9. Some types of work are allowed to be done without a building permit.

(City of Austin, Texas)

While most major work related to the safety and livability of a building will require a permit or three, you’d be surprised to know there are some things you don’t need a permit for. Every state and locality will vary on this, so you need to reach out to your local government for more specific guidance.

In Austin, Texas, you don’t need a permit to construct a fence under 8 feet, and nor do you need one for roof decking under 128 square feet. If your home renovation project doesn’t interface with the underlying structure of your home, you may not need one. It’s still recommended to check before you finalize any plans, though!

Stamp and ballpen
Image Credit: Pixabay

10. If you fail to get building permits, you face fines, penalties, and the prospect of more construction work.

(Wall Street Journal)

If you’re doing minor work on your house, especially indoors, it can be very tempting to skip getting a permit. After all, you have to pay fees and deal with scheduled inspections, not to mention filing the permits in the first place. What’s the harm of skipping a permit, anyway?

As it turns out, the consequences can be severe. You may have to pay fees and fines for skipping a permit, plus you’ll have to get the permit at a significant markup. As if that’s not enough, you’ll also have to pay to have any walls or floors ripped up to show the work. If it’s not up to snuff, you’ll need to pay even more to have it done right.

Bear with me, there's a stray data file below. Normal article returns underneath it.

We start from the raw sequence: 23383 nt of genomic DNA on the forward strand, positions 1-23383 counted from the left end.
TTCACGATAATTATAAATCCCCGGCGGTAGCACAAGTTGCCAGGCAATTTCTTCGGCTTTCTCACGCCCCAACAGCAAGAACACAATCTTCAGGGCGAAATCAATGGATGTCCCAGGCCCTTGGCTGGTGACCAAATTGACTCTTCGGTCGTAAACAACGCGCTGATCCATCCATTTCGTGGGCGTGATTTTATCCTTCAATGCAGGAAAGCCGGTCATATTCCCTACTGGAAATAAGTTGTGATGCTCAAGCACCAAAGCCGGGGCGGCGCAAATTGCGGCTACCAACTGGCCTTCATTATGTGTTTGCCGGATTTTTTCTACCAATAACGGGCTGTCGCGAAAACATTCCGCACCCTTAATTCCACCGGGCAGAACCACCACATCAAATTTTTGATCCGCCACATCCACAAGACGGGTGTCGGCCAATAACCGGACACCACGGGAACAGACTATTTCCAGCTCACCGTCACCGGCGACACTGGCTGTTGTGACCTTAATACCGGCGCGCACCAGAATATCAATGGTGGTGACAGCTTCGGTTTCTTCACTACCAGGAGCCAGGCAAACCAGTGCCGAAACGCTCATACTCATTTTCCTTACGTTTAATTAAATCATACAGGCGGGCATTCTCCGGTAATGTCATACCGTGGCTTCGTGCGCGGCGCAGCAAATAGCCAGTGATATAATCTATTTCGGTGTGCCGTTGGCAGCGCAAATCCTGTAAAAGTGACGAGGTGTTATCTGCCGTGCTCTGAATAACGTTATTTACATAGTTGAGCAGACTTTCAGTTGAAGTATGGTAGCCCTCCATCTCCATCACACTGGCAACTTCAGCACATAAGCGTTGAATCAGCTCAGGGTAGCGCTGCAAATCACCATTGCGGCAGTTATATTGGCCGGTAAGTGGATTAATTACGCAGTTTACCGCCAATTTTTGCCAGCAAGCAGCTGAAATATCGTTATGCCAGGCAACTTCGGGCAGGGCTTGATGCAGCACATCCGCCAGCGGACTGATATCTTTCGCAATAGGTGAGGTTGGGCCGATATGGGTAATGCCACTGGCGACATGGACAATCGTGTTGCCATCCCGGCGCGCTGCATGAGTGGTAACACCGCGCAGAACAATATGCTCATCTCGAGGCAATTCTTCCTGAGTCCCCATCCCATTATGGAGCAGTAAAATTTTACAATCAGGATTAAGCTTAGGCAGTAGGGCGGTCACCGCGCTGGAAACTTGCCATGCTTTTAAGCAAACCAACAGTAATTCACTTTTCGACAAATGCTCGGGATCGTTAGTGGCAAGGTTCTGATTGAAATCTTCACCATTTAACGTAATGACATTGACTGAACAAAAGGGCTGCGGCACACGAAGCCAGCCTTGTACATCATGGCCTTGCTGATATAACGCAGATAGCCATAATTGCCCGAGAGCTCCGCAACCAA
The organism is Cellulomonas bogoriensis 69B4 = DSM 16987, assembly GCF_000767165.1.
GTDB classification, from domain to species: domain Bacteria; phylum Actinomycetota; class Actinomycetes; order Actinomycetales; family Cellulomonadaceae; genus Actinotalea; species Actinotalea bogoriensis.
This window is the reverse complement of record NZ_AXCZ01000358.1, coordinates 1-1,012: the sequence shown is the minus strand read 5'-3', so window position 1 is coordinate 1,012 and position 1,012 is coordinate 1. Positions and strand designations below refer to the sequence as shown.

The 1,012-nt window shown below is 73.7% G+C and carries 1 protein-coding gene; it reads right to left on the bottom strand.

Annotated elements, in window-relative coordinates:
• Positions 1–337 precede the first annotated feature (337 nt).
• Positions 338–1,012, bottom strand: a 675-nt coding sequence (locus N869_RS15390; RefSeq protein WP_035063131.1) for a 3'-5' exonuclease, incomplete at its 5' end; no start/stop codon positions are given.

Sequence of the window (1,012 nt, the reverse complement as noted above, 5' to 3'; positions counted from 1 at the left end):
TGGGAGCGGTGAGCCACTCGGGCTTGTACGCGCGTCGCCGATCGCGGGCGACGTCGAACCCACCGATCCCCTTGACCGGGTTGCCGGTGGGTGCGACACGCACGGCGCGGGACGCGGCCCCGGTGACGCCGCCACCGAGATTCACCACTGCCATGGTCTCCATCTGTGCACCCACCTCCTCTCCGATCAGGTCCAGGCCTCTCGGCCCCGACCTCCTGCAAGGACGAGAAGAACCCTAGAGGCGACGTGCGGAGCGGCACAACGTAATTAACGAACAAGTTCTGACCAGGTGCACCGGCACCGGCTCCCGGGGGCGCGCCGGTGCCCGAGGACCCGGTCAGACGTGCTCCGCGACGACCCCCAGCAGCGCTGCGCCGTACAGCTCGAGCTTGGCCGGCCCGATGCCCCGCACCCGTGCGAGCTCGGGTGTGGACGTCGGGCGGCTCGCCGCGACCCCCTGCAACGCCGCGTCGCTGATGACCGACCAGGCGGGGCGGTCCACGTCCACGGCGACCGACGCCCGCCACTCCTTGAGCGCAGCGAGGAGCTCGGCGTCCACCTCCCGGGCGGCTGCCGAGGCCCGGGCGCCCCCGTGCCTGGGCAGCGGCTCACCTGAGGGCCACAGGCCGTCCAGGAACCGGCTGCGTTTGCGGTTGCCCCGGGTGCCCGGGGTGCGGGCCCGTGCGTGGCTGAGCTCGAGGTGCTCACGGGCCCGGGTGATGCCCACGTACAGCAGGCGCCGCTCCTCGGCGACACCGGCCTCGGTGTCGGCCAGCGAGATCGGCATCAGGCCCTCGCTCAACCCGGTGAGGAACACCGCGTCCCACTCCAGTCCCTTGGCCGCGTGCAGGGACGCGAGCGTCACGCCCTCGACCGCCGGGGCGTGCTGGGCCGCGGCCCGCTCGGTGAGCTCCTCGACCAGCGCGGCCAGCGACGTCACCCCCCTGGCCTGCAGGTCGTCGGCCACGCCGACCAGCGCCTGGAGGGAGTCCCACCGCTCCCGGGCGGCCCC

divider 4Frequently Asked Questions About Building Permits

Which Structures Are Exempt From a Building Permit?

Depending on your state and municipality, minor projects may not require a building permit. Most places will allow a freestanding shed without plumbing or electricity as long as it’s under 100 square feet, for instance. Small privacy fences are also commonly allowed without building permits.

As a general rule of thumb, if it affects a livable area or the underlying structure, it needs a permit. Foundation stability, electrical wiring, plumbing, HVAC systems, and more are all beholden to local building codes. If you want to turn an attic into a livable loft, that needs a permit. If you want to rip out a wall, you need a permit.